Travel

Art and Sculptures from Hadrian’s Villa: The Lansdowne Relief

This month’s sculpture from Hadrian’s Villa is a dark grey limestone relief decorated with mythological scenes. The Lansdowne Relief was unearthed in 1769 during excavations undertaken by the art dealer and archaeologist Gavin Hamilton, who sold it to Lord Lansdowne. The latter was an avid collector of antiquities who owned a fine collection of classical sculptures until most of it was sold and dispersed in 1930 (including the Lansdowne Antinous, the Lansdowne Amazon and the Lansdowne Hercules).

The Lansdowne relief, found at Hadrian’s Villa, 120-138 AD, Fitzwilliam Museum, Cambridge. Image © Carole Raddato.

The Lansdowne relief, found at Hadrian’s Villa, 120-138 AD, Fitzwilliam Museum, Cambridge. Image © Carole Raddato.

Today the Lansdowne Relief is displayed in the Greek and Roman Gallery of the Fitzwilliam Museum in Cambridge, England. It is the Department of Antiquity’s newest acquisition, although it has been on loan to the Museum since 2004 and on display since 2010.

The Relief is beautifully decorated with scenes from Greek mythology, all of which are connected to the sea. The first scene depicts Odysseus and the sirens. Odysseus was curious as to what the Sirens would sing to him and, following Circe’s instructions, plugged his men’s ears with beeswax and had them bind him to the mast of the ship.

The Lansdowne relief, detail depicting Odysseus and the Sirens, found at Hadrian’s Villa, 120-138 AD, Fitzwilliam Museum, Cambridge. Image © Carole Raddato.

The Lansdowne relief, detail depicting Odysseus and the Sirens, found at Hadrian’s Villa, 120-138 AD, Fitzwilliam Museum, Cambridge. Image © Carole Raddato.

The second scene, in the middle of the relief, depicts the wine god Dionysos fleeing the Tyrrhenian pirates after being kidnapped and taken aboard their boat. The pirates, who promised to take him to Naxos sailed to Asia instead, intending to sell him into slavery. In anger Dionysos filled their vessel with vines and wild animals, and when the pirates jumped into the sea he transformed them into dolphins.

The Lansdowne relief, detail of Dionysos on a boat fleeing pirates, found at Hadrian's Villa, 120-138 AD, Fitzwilliam Museum, Cambridge. Image © Carole Raddato.

The Lansdowne relief, detail of Dionysos on a boat fleeing pirates, found at Hadrian’s Villa, 120-138 AD, Fitzwilliam Museum, Cambridge. Image © Carole Raddato.

The third scene depicts the Argonauts sailing past the rapacious Stymphalian birds. The Stymphalian Birds were a flock of man-eating birds which haunted Lake Stymphalis in Arcadia. Heracles defeated them as his sixth labour, using first a pair of krotala (clappers, similar to modern castanets) to frighten and drive them away with the noise, then shooting them down with a bow and arrows or with a slingshot. The surviving birds were forced to take refuge on the island of Aretias (modern-day Giresun Island on the southeastern coast of the Black Sea), where they later faced the Argonauts. The birds were frightened away by the sound of the Argonauts’ swords clanging on shields.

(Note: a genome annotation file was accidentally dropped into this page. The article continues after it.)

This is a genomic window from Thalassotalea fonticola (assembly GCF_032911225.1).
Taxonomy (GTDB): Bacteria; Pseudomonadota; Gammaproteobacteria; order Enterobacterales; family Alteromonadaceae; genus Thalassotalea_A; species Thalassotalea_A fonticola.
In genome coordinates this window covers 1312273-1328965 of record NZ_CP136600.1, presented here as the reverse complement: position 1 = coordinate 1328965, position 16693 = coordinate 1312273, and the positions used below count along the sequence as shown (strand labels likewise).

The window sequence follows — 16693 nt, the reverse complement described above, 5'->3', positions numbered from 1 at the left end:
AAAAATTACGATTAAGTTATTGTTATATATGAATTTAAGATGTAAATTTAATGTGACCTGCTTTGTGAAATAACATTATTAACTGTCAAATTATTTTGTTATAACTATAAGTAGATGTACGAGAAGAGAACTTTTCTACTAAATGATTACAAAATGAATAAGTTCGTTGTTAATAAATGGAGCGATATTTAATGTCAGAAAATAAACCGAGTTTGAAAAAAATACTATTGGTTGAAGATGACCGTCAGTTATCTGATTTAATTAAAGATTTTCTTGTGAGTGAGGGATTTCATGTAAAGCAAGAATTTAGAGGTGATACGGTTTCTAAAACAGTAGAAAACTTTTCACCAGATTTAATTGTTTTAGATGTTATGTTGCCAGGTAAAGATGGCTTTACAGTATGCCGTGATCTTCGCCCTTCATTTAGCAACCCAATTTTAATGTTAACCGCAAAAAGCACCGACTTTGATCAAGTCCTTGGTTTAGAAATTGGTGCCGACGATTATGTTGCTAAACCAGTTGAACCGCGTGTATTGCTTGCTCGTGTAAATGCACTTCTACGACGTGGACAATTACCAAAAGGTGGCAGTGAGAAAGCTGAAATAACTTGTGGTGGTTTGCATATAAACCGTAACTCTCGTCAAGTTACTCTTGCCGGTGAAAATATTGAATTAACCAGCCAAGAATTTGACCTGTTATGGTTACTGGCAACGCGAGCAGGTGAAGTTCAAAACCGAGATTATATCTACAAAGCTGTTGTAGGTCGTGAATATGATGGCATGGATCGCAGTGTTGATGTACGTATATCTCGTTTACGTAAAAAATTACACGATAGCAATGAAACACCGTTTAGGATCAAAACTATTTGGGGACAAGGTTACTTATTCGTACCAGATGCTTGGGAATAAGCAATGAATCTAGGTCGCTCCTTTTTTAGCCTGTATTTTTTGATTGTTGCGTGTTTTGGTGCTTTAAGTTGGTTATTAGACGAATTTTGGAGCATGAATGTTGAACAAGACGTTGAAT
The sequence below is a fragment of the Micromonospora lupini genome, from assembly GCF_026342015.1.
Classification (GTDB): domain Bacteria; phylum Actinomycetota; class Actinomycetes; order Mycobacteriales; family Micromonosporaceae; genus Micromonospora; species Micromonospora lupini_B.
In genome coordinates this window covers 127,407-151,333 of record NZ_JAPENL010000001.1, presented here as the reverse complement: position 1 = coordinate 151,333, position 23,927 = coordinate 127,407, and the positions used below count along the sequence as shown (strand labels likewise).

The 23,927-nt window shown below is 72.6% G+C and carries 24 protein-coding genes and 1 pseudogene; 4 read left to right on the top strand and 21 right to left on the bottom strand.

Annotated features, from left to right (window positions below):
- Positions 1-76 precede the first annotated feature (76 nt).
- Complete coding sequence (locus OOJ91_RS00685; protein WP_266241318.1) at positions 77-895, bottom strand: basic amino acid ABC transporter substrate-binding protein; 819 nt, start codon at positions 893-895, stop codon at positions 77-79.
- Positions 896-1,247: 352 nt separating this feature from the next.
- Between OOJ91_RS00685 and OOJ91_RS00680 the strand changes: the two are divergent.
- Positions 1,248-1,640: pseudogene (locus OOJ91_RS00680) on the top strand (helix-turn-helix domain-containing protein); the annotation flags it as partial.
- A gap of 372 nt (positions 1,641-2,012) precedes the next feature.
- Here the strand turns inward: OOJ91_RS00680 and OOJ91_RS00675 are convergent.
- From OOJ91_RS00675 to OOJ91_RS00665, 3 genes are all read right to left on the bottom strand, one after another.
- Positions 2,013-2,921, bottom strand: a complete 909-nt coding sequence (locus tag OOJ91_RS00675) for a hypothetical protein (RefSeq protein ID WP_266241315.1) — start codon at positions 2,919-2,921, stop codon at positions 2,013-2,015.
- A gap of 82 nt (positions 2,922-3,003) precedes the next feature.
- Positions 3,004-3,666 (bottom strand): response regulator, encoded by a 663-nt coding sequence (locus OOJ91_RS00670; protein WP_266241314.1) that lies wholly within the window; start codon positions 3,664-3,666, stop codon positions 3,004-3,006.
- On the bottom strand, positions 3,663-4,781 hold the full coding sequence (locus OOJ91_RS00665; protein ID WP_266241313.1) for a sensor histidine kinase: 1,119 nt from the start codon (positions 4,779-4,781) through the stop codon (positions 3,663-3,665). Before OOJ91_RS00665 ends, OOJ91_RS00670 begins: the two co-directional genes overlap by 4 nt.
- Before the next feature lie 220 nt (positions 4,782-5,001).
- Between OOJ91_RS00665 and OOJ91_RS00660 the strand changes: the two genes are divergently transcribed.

The Lansdowne relief, detail with scene depicting the Argonauts with the man-eating Stymphalian birds, found at Hadrian's Villa, 120-138 AD, Fitzwilliam Museum, Cambridge

Detail with scene depicting the Argonauts with the man-eating Stymphalian birds, found at Hadrian’s Villa, 120-138 AD, Fitzwilliam Museum, Cambridge. Image © Carole Raddato.

The Lansdowne relief, detail with scene depicting the Argonauts with the man-eating Stymphalian birds, found at Hadrian’s Villa, 120-138 AD, Fitzwilliam Museum, Cambridge

Framing the relief are friezes showing scenes of hunting, sea creatures and figures emerging from garlands and leaves. It is possible that small statuettes stood in the niches which are now empty.

The Lansdowne relief, detail of the frieze showing scenes of hunting, found at Hadrian's Villa, 120-138 AD, Fitzwilliam Museum, Cambridge. Image © Carole Raddato.

Detail of the frieze showing scenes of hunting, found at Hadrian’s Villa, 120-138 AD, Fitzwilliam Museum, Cambridge. Image © Carole Raddato.

The Lansdowne relief, detail of the frieze showing sea creatures, found at Hadrian's Villa, 120-138 AD, Fitzwilliam Museum, Cambridge. Image © Carole Raddato.

Detail of the frieze showing sea creatures, found at Hadrian’s Villa, 120-138 AD, Fitzwilliam Museum, Cambridge. Image © Carole Raddato.

The relief was found in an area of Hadrian’s villa known as the Pantanello (little swamp). The discoveries at the Pantanello were considerable and many sculptures and architectural fragments are now in major international collections, including a colossal head of Hercules and two busts of Hadrian.

Learn more about this relief here.

Originally published at Following Hadrian; republished with permission.

top

Filed under: Travel

by

Carole Raddato’s favourite hobby is travelling and for the last 8 years she has taken a huge interest in the history of the ancient world. She has dedicated all her free time to this passion. She loves to share with other history fans all the incredible facts and stories that she discovers throughout her journeys. She is neither a professional photographer nor an ancient history scholar, but she hopes that everybody can enjoy her photos. She is particularly interested in everything related to the emperor Hadrian whom she finds fascinating. He was himself an incessant traveller, visiting every province in the Empire during his reign. When Carole is looking for new ideas for her travels, she usually takes inspiration from his journeys and it is a great motivation for her to follow him in his footsteps.